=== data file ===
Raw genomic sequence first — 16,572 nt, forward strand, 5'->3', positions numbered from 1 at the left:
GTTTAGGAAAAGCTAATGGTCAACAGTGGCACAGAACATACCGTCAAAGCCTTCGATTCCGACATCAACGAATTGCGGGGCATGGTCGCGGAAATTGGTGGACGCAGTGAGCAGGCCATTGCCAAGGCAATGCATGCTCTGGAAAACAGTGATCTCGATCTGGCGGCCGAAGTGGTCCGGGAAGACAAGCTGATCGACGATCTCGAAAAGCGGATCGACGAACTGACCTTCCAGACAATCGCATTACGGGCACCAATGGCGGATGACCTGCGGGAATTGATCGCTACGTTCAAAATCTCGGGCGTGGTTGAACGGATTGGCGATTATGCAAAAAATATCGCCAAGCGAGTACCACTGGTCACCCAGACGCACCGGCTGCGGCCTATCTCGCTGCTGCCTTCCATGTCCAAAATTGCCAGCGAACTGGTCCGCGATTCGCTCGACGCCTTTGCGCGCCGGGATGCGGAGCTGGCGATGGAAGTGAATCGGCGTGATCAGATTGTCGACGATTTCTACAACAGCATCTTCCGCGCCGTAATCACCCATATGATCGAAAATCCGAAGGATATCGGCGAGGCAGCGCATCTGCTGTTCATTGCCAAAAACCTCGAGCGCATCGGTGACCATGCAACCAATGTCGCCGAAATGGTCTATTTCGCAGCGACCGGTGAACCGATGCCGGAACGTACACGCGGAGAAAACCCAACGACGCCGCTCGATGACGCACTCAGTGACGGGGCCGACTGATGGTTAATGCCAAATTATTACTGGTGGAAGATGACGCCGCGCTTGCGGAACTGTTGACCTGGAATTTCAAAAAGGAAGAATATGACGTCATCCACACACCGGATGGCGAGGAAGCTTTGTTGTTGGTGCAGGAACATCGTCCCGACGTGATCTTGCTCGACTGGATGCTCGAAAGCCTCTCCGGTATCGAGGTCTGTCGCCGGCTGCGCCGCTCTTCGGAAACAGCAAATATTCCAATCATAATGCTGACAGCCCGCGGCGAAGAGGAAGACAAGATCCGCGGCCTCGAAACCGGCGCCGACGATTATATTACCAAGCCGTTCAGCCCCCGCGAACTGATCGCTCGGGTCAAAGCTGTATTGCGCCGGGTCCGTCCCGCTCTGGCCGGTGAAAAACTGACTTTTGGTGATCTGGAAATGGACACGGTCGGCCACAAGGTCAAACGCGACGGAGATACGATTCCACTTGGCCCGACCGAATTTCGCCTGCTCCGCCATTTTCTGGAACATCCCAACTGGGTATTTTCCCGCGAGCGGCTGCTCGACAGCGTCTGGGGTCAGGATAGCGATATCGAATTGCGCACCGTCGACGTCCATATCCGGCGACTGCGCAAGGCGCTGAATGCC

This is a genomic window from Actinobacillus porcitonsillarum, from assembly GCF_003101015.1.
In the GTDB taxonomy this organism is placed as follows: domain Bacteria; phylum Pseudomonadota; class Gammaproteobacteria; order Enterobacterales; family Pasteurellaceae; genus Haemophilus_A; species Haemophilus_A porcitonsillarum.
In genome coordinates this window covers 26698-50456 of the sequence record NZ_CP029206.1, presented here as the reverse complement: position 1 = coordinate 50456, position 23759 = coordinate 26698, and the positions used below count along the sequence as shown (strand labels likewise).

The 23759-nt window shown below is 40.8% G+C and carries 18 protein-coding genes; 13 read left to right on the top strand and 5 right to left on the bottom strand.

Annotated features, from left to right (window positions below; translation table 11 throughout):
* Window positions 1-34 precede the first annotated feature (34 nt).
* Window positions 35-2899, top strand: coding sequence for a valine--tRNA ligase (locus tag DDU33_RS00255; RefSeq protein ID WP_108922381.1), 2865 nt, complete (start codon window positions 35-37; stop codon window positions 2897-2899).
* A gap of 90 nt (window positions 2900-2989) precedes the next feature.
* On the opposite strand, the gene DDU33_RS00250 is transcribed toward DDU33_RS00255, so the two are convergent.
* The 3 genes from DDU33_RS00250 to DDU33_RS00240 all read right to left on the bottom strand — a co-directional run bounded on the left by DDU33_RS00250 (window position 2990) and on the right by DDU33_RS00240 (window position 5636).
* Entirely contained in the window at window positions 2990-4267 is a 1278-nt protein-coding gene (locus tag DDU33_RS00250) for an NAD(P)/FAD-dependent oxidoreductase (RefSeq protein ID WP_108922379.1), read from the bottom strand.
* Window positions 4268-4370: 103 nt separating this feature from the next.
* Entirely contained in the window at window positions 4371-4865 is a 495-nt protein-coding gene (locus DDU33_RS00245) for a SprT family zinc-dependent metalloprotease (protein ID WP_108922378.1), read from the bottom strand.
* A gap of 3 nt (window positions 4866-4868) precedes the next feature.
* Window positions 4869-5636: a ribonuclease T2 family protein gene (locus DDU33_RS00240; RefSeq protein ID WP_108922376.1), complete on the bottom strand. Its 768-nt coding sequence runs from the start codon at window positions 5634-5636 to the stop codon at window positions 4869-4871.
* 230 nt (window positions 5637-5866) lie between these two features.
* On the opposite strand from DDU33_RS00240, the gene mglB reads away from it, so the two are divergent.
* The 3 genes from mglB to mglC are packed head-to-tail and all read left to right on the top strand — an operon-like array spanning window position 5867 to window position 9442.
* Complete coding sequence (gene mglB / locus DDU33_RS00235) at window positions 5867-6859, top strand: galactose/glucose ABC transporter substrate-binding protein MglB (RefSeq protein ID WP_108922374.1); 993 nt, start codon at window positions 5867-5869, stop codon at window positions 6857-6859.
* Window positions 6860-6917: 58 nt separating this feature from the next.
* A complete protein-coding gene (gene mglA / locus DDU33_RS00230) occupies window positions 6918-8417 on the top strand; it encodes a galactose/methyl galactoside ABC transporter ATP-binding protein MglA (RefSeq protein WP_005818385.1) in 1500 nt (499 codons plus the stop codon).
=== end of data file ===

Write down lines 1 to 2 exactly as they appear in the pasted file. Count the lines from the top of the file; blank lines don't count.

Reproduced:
Raw genomic sequence first — 16,572 nt, forward strand, 5'->3', positions numbered from 1 at the left:
GTTTAGGAAAAGCTAATGGTCAACAGTGGCACAGAACATACCGTCAAAGCCTTCGATTCCGACATCAACGAATTGCGGGGCATGGTCGCGGAAATTGGTGGACGCAGTGAGCAGGCCATTGCCAAGGCAATGCATGCTCTGGAAAACAGTGATCTCGATCTGGCGGCCGAAGTGGTCCGGGAAGACAAGCTGATCGACGATCTCGAAAAGCGGATCGACGAACTGACCTTCCAGACAATCGCATTACGGGCACCAATGGCGGATGACCTGCGGGAATTGATCGCTACGTTCAAAATCTCGGGCGTGGTTGAACGGATTGGCGATTATGCAAAAAATATCGCCAAGCGAGTACCACTGGTCACCCAGACGCACCGGCTGCGGCCTATCTCGCTGCTGCCTTCCATGTCCAAAATTGCCAGCGAACTGGTCCGCGATTCGCTCGACGCCTTTGCGCGCCGGGATGCGGAGCTGGCGATGGAAGTGAATCGGCGTGATCAGATTGTCGACGATTTCTACAACAGCATCTTCCGCGCCGTAATCACCCATATGATCGAAAATCCGAAGGATATCGGCGAGGCAGCGCATCTGCTGTTCATTGCCAAAAACCTCGAGCGCATCGGTGACCATGCAACCAATGTCGCCGAAATGGTCTATTTCGCAGCGACCGGTGAACCGATGCCGGAACGTACACGCGGAGAAAACCCAACGACGCCGCTCGATGACGCACTCAGTGACGGGGCCGACTGATGGTTAATGCCAAATTATTACTGGTGGAAGATGACGCCGCGCTTGCGGAACTGTTGACCTGGAATTTCAAAAAGGAAGAATATGACGTCATCCACACACCGGATGGCGAGGAAGCTTTGTTGTTGGTGCAGGAACATCGTCCCGACGTGATCTTGCTCGACTGGATGCTCGAAAGCCTCTCCGGTATCGAGGTCTGTCGCCGGCTGCGCCGCTCTTCGGAAACAGCAAATATTCCAATCATAATGCTGACAGCCCGCGGCGAAGAGGAAGACAAGATCCGCGGCCTCGAAACCGGCGCCGACGATTATATTACCAAGCCGTTCAGCCCCCGCGAACTGATCGCTCGGGTCAAAGCTGTATTGCGCCGGGTCCGTCCCGCTCTGGCCGGTGAAAAACTGACTTTTGGTGATCTGGAAATGGACACGGTCGGCCACAAGGTCAAACGCGACGGAGATACGATTCCACTTGGCCCGACCGAATTTCGCCTGCTCCGCCATTTTCTGGAACATCCCAACTGGGTATTTTCCCGCGAGCGGCTGCTCGACAGCGTCTGGGGTCAGGATAGCGATATCGAATTGCGCACCGTCGACGTCCATATCCGGCGACTGCGCAAGGCGCTGAATGCC